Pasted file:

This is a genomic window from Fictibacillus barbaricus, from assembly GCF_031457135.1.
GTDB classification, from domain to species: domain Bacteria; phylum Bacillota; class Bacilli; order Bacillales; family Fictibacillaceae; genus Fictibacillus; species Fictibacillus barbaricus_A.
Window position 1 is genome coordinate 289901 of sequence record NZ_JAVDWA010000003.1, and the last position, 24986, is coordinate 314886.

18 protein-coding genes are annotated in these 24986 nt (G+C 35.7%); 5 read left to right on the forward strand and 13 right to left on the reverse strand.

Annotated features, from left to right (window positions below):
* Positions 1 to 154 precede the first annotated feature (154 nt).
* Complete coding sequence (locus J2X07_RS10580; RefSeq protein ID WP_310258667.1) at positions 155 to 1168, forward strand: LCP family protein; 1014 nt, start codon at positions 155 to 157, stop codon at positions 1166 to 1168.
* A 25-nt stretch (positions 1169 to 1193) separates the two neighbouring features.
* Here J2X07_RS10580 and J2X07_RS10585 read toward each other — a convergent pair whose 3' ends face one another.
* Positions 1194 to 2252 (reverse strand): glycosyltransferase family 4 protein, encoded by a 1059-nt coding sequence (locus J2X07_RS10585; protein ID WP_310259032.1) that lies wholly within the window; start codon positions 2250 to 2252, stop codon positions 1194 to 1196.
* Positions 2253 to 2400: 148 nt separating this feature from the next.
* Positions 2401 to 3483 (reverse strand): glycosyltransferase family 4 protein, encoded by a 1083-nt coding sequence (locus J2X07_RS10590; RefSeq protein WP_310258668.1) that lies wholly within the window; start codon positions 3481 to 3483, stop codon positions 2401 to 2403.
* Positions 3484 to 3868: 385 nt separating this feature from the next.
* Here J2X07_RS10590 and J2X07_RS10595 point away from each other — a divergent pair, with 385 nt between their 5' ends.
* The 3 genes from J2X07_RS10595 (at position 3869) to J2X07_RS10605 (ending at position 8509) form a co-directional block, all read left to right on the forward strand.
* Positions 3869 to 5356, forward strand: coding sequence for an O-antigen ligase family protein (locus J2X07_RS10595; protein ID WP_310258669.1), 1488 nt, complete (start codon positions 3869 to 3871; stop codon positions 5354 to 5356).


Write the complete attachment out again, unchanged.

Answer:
This is a genomic window from Fictibacillus barbaricus, from assembly GCF_031457135.1.
GTDB classification, from domain to species: domain Bacteria; phylum Bacillota; class Bacilli; order Bacillales; family Fictibacillaceae; genus Fictibacillus; species Fictibacillus barbaricus_A.
Window position 1 is genome coordinate 289901 of sequence record NZ_JAVDWA010000003.1, and the last position, 24986, is coordinate 314886.

18 protein-coding genes are annotated in these 24986 nt (G+C 35.7%); 5 read left to right on the forward strand and 13 right to left on the reverse strand.

Annotated features, from left to right (window positions below):
* Positions 1 to 154 precede the first annotated feature (154 nt).
* Complete coding sequence (locus J2X07_RS10580; RefSeq protein ID WP_310258667.1) at positions 155 to 1168, forward strand: LCP family protein; 1014 nt, start codon at positions 155 to 157, stop codon at positions 1166 to 1168.
* A 25-nt stretch (positions 1169 to 1193) separates the two neighbouring features.
* Here J2X07_RS10580 and J2X07_RS10585 read toward each other — a convergent pair whose 3' ends face one another.
* Positions 1194 to 2252 (reverse strand): glycosyltransferase family 4 protein, encoded by a 1059-nt coding sequence (locus J2X07_RS10585; protein ID WP_310259032.1) that lies wholly within the window; start codon positions 2250 to 2252, stop codon positions 1194 to 1196.
* Positions 2253 to 2400: 148 nt separating this feature from the next.
* Positions 2401 to 3483 (reverse strand): glycosyltransferase family 4 protein, encoded by a 1083-nt coding sequence (locus J2X07_RS10590; RefSeq protein WP_310258668.1) that lies wholly within the window; start codon positions 3481 to 3483, stop codon positions 2401 to 2403.
* Positions 3484 to 3868: 385 nt separating this feature from the next.
* Here J2X07_RS10590 and J2X07_RS10595 point away from each other — a divergent pair, with 385 nt between their 5' ends.
* The 3 genes from J2X07_RS10595 (at position 3869) to J2X07_RS10605 (ending at position 8509) form a co-directional block, all read left to right on the forward strand.
* Positions 3869 to 5356, forward strand: coding sequence for an O-antigen ligase family protein (locus J2X07_RS10595; protein ID WP_310258669.1), 1488 nt, complete (start codon positions 3869 to 3871; stop codon positions 5354 to 5356).